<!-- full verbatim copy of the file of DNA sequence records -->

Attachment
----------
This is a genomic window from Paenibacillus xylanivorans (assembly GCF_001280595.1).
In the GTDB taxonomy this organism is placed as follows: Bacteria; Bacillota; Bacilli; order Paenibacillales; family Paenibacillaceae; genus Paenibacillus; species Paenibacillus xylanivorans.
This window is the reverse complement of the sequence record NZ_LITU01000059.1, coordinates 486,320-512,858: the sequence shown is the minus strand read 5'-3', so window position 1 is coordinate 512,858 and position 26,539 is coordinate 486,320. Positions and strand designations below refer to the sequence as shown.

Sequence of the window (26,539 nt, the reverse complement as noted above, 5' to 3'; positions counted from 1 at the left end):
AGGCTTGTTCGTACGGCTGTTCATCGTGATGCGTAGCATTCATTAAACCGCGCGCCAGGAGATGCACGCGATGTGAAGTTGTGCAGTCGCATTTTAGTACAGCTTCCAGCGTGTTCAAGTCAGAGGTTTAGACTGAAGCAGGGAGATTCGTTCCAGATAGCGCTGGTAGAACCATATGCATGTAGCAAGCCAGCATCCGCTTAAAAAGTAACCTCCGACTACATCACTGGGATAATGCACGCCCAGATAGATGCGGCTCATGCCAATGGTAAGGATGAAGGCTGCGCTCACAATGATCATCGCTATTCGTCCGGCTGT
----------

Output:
This is a genomic window from Paenibacillus xylanivorans (assembly GCF_001280595.1).
In the GTDB taxonomy this organism is placed as follows: Bacteria; Bacillota; Bacilli; order Paenibacillales; family Paenibacillaceae; genus Paenibacillus; species Paenibacillus xylanivorans.
This window is the reverse complement of the sequence record NZ_LITU01000059.1, coordinates 486,320-512,858: the sequence shown is the minus strand read 5'-3', so window position 1 is coordinate 512,858 and position 26,539 is coordinate 486,320. Positions and strand designations below refer to the sequence as shown.

Sequence of the window (26,539 nt, the reverse complement as noted above, 5' to 3'; positions counted from 1 at the left end):
AGGCTTGTTCGTACGGCTGTTCATCGTGATGCGTAGCATTCATTAAACCGCGCGCCAGGAGATGCACGCGATGTGAAGTTGTGCAGTCGCATTTTAGTACAGCTTCCAGCGTGTTCAAGTCAGAGGTTTAGACTGAAGCAGGGAGATTCGTTCCAGATAGCGCTGGTAGAACCATATGCATGTAGCAAGCCAGCATCCGCTTAAAAAGTAACCTCCGACTACATCACTGGGATAATGCACGCCCAGATAGATGCGGCTCATGCCAATGGTAAGGATGAAGGCTGCGCTCACAATGATCATCGCTATTCGTCCGGCTGT